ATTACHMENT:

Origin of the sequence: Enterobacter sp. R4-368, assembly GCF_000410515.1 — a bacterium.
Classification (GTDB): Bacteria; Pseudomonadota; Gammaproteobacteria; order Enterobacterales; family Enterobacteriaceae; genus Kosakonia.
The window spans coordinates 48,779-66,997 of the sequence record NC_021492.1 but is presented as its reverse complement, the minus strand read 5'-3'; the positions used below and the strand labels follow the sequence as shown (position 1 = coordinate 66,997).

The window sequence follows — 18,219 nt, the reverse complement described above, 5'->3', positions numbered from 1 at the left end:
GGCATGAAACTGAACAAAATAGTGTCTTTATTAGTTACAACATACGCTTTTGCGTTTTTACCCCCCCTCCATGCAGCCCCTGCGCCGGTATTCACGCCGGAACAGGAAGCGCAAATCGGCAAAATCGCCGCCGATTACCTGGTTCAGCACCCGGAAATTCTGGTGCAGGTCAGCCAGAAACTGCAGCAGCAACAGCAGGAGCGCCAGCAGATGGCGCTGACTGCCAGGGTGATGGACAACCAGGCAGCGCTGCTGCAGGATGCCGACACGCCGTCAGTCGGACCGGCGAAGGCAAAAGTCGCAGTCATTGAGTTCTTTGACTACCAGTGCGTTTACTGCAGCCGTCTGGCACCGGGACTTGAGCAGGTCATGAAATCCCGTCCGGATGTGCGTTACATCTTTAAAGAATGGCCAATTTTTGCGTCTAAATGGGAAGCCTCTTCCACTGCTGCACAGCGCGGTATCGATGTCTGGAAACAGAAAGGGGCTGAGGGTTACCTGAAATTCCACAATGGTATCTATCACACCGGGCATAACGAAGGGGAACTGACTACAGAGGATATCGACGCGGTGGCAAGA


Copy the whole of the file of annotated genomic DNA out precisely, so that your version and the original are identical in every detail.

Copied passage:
Origin of the sequence: Enterobacter sp. R4-368, assembly GCF_000410515.1 — a bacterium.
Classification (GTDB): Bacteria; Pseudomonadota; Gammaproteobacteria; order Enterobacterales; family Enterobacteriaceae; genus Kosakonia.
The window spans coordinates 48,779-66,997 of the sequence record NC_021492.1 but is presented as its reverse complement, the minus strand read 5'-3'; the positions used below and the strand labels follow the sequence as shown (position 1 = coordinate 66,997).

The window sequence follows — 18,219 nt, the reverse complement described above, 5'->3', positions numbered from 1 at the left end:
GGCATGAAACTGAACAAAATAGTGTCTTTATTAGTTACAACATACGCTTTTGCGTTTTTACCCCCCCTCCATGCAGCCCCTGCGCCGGTATTCACGCCGGAACAGGAAGCGCAAATCGGCAAAATCGCCGCCGATTACCTGGTTCAGCACCCGGAAATTCTGGTGCAGGTCAGCCAGAAACTGCAGCAGCAACAGCAGGAGCGCCAGCAGATGGCGCTGACTGCCAGGGTGATGGACAACCAGGCAGCGCTGCTGCAGGATGCCGACACGCCGTCAGTCGGACCGGCGAAGGCAAAAGTCGCAGTCATTGAGTTCTTTGACTACCAGTGCGTTTACTGCAGCCGTCTGGCACCGGGACTTGAGCAGGTCATGAAATCCCGTCCGGATGTGCGTTACATCTTTAAAGAATGGCCAATTTTTGCGTCTAAATGGGAAGCCTCTTCCACTGCTGCACAGCGCGGTATCGATGTCTGGAAACAGAAAGGGGCTGAGGGTTACCTGAAATTCCACAATGGTATCTATCACACCGGGCATAACGAAGGGGAACTGACTACAGAGGATATCGACGCGGTGGCAAGA